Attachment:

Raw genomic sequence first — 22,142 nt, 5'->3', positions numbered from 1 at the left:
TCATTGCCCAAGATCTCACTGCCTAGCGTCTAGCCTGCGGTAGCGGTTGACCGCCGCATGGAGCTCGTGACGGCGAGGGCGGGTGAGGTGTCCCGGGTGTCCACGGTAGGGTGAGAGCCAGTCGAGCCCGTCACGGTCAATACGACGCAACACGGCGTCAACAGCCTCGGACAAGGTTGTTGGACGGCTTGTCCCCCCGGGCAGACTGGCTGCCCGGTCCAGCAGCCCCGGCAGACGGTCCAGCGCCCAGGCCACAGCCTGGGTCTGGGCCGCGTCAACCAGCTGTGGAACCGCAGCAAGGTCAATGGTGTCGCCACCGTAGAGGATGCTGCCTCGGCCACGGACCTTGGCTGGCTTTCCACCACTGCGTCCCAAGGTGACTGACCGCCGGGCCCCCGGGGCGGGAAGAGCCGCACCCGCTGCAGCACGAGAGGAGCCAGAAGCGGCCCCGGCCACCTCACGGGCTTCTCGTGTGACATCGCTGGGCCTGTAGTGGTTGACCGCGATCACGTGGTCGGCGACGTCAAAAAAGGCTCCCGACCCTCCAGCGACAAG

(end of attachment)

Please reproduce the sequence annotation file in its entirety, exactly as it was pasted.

Raw genomic sequence first — 22,142 nt, 5'->3', positions numbered from 1 at the left:
TCATTGCCCAAGATCTCACTGCCTAGCGTCTAGCCTGCGGTAGCGGTTGACCGCCGCATGGAGCTCGTGACGGCGAGGGCGGGTGAGGTGTCCCGGGTGTCCACGGTAGGGTGAGAGCCAGTCGAGCCCGTCACGGTCAATACGACGCAACACGGCGTCAACAGCCTCGGACAAGGTTGTTGGACGGCTTGTCCCCCCGGGCAGACTGGCTGCCCGGTCCAGCAGCCCCGGCAGACGGTCCAGCGCCCAGGCCACAGCCTGGGTCTGGGCCGCGTCAACCAGCTGTGGAACCGCAGCAAGGTCAATGGTGTCGCCACCGTAGAGGATGCTGCCTCGGCCACGGACCTTGGCTGGCTTTCCACCACTGCGTCCCAAGGTGACTGACCGCCGGGCCCCCGGGGCGGGAAGAGCCGCACCCGCTGCAGCACGAGAGGAGCCAGAAGCGGCCCCGGCCACCTCACGGGCTTCTCGTGTGACATCGCTGGGCCTGTAGTGGTTGACCGCGATCACGTGGTCGGCGACGTCAAAAAAGGCTCCCGACCCTCCAGCGACAAG